All right. Now that we have the hosts file updated, save it, and then drag it back into the /etc folder. You’ll get a stern warning from the system.

Screen Shot 2015-11-12 at 8.06.50 AM

Click Authenticate. That gives you another annoying, but smaller, alert.

Screen Shot 2015-11-12 at 8.08.13 AM

Click Replace. Now you have to enter your administrator username/password. Do that then click OK.

Screen Shot 2015-11-12 at 8.09.15 AM

You’re done. (And note this time it moved the file from the desktop back into /etc. It doesn’t copy it like it did when you moved it to the desktop.) Now try loading Facebook or Twitter in your web browser!

Screen Shot 2015-11-12 at 8.11.22 AM

Want to do all of this at the command line instead? It’s actually a lot easier, now that I think about it. These instructions should work for either Mac or Linux. Open a Terminal window. Type sudo nano /etc/hosts and hit Enter. Move the cursor to the bottom of the file and enter the lines I gave earlier. Press Ctrl-X then Y to save your changes. That’s all! Seriously!

Note: If you’re on IPv6 (if you even know what that is), you may want or need to use ::1 instead of 127.0.0.1.

Q: Should I build an app? A: Probably not.

One of Room 34’s long-time agency partners emailed me today asking if we build mobile apps. It was a simple question. The email itself was only one sentence, and, initially, so was my response:

We haven’t yet, but it’s been on my radar to potentially pursue.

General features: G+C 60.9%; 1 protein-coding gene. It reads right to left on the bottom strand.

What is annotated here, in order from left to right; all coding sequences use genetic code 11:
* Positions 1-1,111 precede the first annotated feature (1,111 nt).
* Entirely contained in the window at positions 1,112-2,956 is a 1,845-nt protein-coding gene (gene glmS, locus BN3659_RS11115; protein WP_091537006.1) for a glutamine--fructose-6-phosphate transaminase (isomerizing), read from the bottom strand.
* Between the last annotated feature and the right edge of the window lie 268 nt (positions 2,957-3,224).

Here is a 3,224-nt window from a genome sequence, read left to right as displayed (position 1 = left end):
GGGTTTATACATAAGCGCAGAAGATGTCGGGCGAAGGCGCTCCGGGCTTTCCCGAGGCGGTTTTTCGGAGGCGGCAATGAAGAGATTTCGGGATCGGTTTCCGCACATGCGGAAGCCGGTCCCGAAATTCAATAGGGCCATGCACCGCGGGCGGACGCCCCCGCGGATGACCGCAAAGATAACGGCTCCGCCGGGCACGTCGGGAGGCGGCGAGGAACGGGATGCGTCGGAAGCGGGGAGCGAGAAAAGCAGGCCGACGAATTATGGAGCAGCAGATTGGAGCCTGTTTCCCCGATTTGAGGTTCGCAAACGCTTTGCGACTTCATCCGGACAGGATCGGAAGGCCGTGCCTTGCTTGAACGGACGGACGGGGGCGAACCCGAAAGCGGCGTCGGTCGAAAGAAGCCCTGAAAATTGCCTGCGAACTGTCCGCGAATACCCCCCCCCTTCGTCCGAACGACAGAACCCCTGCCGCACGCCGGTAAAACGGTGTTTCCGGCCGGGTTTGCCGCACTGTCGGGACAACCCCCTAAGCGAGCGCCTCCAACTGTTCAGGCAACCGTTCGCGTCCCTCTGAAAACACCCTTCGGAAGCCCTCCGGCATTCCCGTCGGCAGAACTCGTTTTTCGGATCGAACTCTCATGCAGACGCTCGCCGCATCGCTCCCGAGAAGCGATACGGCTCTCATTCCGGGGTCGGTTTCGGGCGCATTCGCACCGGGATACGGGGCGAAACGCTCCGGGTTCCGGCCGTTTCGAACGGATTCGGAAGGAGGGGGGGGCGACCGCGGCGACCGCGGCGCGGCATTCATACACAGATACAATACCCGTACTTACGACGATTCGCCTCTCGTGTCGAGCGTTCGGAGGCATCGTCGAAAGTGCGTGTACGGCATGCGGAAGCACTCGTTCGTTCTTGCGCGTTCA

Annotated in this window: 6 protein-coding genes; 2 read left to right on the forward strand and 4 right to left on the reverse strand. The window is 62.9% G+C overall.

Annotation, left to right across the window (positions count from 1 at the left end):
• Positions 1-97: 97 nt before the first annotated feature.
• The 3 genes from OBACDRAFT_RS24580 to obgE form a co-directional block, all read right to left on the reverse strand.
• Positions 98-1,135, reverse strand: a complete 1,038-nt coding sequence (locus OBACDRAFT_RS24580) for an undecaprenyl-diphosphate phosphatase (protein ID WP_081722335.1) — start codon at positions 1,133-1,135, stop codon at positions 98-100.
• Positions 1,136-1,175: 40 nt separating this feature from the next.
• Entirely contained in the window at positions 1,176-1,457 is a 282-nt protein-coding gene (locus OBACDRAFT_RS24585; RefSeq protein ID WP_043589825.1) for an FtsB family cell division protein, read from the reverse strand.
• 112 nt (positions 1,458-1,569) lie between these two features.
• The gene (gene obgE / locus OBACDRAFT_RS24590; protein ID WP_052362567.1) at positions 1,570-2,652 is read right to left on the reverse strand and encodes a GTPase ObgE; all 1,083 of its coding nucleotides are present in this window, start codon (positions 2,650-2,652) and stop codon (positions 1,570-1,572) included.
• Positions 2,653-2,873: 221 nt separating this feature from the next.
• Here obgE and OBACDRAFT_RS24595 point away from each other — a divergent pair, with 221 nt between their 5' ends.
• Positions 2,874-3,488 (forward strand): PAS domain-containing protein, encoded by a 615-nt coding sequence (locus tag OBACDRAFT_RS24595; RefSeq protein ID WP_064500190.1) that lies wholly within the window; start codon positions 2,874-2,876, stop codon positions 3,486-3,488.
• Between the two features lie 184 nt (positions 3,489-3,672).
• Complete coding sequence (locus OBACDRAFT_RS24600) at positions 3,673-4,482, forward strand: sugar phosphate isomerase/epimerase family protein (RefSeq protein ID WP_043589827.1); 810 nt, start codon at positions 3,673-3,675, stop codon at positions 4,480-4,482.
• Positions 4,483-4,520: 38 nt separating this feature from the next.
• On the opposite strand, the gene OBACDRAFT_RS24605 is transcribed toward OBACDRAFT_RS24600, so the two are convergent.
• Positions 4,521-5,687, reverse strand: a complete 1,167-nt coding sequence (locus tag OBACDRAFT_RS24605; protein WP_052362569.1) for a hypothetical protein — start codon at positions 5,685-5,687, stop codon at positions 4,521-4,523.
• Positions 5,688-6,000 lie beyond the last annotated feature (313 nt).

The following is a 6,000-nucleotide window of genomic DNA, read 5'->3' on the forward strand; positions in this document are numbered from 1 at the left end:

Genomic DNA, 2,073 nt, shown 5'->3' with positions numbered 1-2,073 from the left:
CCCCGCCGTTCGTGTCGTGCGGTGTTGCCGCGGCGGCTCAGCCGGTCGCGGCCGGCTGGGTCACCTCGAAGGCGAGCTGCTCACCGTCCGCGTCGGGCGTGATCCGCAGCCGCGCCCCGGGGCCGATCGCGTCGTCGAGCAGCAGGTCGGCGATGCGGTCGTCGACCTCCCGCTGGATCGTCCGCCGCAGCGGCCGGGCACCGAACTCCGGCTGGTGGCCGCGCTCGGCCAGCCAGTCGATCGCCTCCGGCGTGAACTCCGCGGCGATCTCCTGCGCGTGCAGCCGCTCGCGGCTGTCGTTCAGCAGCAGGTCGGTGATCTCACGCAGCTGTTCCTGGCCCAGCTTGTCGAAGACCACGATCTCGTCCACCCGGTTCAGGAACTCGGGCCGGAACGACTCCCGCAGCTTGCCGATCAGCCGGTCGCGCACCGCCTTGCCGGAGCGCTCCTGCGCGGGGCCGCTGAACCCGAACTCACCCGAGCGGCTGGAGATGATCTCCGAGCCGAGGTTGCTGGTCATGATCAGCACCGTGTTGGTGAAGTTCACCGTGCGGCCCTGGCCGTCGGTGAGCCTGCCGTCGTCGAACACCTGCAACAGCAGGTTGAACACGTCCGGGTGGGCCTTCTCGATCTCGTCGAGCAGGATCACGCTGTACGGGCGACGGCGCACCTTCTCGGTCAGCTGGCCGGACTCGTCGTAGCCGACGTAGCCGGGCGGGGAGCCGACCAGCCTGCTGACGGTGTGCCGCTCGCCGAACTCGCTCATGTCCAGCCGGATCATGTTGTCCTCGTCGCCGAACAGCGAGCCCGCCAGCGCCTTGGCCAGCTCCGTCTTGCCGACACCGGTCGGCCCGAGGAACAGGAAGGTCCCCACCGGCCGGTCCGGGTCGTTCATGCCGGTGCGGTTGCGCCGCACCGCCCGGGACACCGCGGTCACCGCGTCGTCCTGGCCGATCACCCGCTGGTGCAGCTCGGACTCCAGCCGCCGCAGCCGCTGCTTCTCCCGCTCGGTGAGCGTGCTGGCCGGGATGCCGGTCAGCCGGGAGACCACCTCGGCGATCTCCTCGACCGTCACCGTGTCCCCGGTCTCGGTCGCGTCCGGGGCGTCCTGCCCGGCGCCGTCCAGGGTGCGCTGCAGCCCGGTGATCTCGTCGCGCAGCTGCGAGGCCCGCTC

Then I gave it more thought, and realized I should flesh out that answer a bit, with an explanation of why we haven’t developed any apps. Yet.

Honestly I’m sure part of the reason is that we’re a web development shop. That’s what we do. I’d be lying — to myself — if I didn’t acknowledge that there’s some amount of a desire to “protect my territory”; apps are a threat to the web development business. Adapt or die, etc. But I think apps have been around long enough now to show the web isn’t going to die. The nature of the web and how we use it is changing, but the web itself is still a huge part of the Internet experience, and its underlying technologies (HTTP, SSL/TLS, XML, and JavaScript or JavaScript-derived tools like JSON and AJAX for sure) are fundamental to how any Internet-connected mobile app works!

Yet, I still make the argument that a lot of people who think they need an app really don’t. All they need is a mobile-friendly (ah-hem, responsive) website. So that was the rationale I laid out in the rest of my email response:

Most of the time when people have approached us about an app, I have convinced them that it didn’t make sense for their needs to do an app. But there are definitely legitimate uses.

A few reasons not to do an app, and just do a mobile website instead:

  1. Apps are more expensive to develop.
  2. Apps require more promotion to achieve awareness.
  3. Users have to make the choice to seek out the app in the App Store / Google Play and download it.
  4. Often client requirements for the app don’t involve anything a mobile website can’t do.

On top of those reasons, #2, and to some extent #3, generally means you need a marketing website to promote the app anyway, and if the user is already coming to the website, if #4 applies, there’s really no value left in creating the app, unless it’s a paid app or has ongoing in-app purchases to achieve any kind of ROI.

Reasons to create an app:

  1. Advanced features that require native device functionality, that a website can’t achieve.
  2. The app itself is a (reliable) source of revenue.
  3. The app is for an industry where it might be preinstalled on users’ devices, or required for their work.

What I didn’t mention is that the app “gold rush” is over. The potential in 2015 of a new venture to get rich with an app is approaching the odds of winning the lottery and getting struck by lightning simultaneously.

The only reason to create an app now is if it’s filling a genuine need that can’t be met with a mobile website, and it has the necessary value to the end user that the higher barrier of entry into using an app, compared to a website, can be overcome.